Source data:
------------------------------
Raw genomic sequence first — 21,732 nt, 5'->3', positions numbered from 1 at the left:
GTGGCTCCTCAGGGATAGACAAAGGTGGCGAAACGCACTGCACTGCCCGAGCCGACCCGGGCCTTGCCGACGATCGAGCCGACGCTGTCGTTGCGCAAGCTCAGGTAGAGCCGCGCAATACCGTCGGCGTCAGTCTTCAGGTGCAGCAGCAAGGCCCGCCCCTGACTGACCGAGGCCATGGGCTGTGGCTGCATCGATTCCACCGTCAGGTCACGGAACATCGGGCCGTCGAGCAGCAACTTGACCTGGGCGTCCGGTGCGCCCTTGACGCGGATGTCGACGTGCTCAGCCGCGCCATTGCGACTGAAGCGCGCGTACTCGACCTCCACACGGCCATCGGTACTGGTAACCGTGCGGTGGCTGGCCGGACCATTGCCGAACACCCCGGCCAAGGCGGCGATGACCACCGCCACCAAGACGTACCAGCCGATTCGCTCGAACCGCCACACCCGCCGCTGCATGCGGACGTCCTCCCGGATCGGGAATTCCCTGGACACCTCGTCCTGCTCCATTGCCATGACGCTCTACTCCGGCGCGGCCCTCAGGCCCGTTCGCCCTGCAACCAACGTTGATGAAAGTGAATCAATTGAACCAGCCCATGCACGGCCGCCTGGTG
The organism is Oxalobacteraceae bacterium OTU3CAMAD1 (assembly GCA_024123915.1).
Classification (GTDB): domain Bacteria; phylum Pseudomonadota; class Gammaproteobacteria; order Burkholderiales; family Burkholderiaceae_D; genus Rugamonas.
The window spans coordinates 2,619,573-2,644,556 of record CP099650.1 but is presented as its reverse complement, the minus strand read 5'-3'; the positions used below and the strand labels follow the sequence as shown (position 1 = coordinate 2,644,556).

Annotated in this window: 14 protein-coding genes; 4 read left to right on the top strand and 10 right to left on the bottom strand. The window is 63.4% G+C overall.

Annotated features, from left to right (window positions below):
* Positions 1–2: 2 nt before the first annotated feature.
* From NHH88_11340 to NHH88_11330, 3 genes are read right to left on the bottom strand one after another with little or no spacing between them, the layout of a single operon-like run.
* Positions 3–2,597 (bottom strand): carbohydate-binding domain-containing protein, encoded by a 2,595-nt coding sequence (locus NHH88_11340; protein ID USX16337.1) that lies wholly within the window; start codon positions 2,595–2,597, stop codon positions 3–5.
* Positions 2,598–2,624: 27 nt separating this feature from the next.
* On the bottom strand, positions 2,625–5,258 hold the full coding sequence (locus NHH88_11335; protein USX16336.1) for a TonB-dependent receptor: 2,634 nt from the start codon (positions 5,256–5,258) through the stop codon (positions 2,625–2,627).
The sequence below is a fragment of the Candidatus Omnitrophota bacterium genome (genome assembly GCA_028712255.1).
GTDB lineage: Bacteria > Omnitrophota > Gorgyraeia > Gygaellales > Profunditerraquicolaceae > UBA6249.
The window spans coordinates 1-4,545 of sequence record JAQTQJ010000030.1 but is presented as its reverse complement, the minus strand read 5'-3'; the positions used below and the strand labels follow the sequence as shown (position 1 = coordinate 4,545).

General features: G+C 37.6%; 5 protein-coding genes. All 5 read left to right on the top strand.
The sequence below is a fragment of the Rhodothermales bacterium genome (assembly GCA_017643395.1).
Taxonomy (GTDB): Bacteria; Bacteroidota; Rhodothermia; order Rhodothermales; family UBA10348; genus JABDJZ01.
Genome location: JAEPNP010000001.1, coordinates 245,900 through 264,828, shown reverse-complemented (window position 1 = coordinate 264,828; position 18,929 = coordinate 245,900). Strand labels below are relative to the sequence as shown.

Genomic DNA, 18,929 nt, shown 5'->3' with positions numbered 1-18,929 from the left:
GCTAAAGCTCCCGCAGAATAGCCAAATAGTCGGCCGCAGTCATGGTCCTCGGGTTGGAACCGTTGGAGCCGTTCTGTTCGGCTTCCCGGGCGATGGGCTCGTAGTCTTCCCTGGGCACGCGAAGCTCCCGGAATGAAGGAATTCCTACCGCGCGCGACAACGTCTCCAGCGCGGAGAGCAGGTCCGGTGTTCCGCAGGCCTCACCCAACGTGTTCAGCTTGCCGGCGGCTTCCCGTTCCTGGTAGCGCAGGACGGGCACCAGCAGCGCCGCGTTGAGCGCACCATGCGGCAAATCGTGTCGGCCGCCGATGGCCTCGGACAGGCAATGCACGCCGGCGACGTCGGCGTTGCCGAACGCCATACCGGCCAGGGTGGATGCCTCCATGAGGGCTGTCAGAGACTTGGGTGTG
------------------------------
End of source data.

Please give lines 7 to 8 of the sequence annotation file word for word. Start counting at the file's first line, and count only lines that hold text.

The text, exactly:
Annotated features, from left to right (window positions below):
* Positions 1–2: 2 nt before the first annotated feature.